SEATTLE, May 6 Why are Mothers important? "Research shows that parenting is one of the most important jobs you'll ever have, because everything you do as a parent counts. Children rely on their parents to help them make sense of the world. No one has a greater impact on a child's development than their parents, and since we are nearing Mother's Day, we will specifically recognize how important a mom's role is in her child's healthy development," says Katie Simons, Executive Director of Talaris Institute.
Talaris Institute, a nonprofit based in Seattle, Washington, has developed www.ParentingCounts.org as a resource for both parents and professionals. The site serves as a trusted source of information regarding children birth to five years old. With research spotlights, video segments, and a timeline of typical development, Parenting Counts provides information based on research, applicable to everyday parenting. Research tells us so much about the value of a parent-child relationship and it all comes down to building trust between parent and child. Trust develops every day in simple everyday moments. Here are a few specifics:
A fussy newborn cries out a few soft cries. The new mom responds with a gentle voice: "What's wrong?" The newborn calms as his mom has recognized his need for attention. The mom spends a few minutes talking quietly, turns out the light and gently pats her newborn, reassuring her that she is there. Within minutes, she is back to sleep feeling safe and secure that someone is close by.
A mom is trying to start dinner and her toddler decides to kick and throw his blocks because they tumbled over. The mom stops what she is doing and squats down beside the toddler, "What's wrong? Why are you kicking your blocks?" "They won't stay up," says the toddler as he kicks one more time. The mom says, "I can see that you are frustrated. Can I help you?" Nodding his head, the toddler starts gathering his blocks. "I can't do it!" he proclaims. Mom responds, "Well, how about if I help build the tower and then you help me make dinner?" Together they build the tower and head to the kitchen to cook together. This positive interaction stops frustrated behavior and the toddler responds to his mother by being a good helper. Both are rewarded for having connected in a positive way.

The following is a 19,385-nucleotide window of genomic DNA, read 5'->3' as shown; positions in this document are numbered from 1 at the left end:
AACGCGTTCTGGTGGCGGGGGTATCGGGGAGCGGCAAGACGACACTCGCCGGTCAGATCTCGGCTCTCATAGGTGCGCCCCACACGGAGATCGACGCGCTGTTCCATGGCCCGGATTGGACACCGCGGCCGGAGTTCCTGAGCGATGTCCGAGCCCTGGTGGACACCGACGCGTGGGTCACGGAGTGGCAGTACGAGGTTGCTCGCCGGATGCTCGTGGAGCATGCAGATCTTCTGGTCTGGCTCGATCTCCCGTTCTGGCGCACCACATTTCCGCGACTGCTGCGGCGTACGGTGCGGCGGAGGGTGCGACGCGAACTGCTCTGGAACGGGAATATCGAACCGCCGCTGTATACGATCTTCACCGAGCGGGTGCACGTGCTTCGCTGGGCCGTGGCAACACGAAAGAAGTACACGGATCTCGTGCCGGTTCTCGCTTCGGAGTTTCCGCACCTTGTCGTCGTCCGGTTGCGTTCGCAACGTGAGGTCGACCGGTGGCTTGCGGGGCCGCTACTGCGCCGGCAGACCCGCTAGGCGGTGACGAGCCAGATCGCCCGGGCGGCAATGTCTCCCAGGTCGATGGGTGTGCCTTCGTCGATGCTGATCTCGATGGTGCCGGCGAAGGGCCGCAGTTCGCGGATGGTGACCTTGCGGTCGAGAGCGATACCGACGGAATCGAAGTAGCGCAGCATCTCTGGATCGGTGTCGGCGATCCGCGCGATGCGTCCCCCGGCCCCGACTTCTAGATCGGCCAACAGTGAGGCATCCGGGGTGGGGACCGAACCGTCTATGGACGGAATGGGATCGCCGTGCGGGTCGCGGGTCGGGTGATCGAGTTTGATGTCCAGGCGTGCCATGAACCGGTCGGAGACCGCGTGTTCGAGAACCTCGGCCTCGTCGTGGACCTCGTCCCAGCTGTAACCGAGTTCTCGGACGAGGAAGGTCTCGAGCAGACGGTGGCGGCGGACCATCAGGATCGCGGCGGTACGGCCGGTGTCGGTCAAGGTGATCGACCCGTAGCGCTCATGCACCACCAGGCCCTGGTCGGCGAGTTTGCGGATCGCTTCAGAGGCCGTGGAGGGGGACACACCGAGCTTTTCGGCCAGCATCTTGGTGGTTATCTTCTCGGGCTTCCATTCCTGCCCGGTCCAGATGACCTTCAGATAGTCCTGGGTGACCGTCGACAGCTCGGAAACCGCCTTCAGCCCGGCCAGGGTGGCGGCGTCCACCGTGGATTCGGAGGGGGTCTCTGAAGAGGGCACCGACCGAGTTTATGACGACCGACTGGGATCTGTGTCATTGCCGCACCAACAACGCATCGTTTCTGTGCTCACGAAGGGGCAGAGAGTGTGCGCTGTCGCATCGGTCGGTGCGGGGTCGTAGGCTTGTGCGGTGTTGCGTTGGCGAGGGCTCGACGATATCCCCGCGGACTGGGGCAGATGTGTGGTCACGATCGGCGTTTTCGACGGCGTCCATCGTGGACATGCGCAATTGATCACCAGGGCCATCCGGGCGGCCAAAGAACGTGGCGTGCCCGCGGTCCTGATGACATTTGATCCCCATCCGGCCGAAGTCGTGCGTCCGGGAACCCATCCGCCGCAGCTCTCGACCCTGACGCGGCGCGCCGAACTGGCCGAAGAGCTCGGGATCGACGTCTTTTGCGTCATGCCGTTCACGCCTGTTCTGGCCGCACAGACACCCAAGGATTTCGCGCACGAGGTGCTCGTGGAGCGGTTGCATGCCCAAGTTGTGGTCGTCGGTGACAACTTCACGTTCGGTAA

In both of these situations the mom recognized her child's feelings and responded in caring ways. In each case, the mom's awareness helped address her child's emotion before it escalated.
Talaris Director of Research, Dr. Elizabeth Nelson, notes that when a child is upset, the best course of action for a parent is to recognize the emotion behind the behavior. To young children, emotions do not make sense, they simply happen. Through your response, you can "lend" your child the awareness that they are going to be okay. You can help them figure out how to feel better when they are upset. Talking about feelings helps children learn the words to communicate their feelings and tells them you care.
All of this emphasizes the importance of those magical moments that help children know they are important and that their mom is always there for them. Parenting Counts salutes mothers everywhere!
About Talaris Institute and Parenting Counts
The mission of Talaris Institute is to support parents and caregivers in raising socially and emotionally healthy children. To learn more about Talaris and Parenting Counts products, please visit www.talaris.org and www.parentingcounts.org.
CONTACT: Jordan McCarren, 206-859-5600
SOURCE Talaris Institute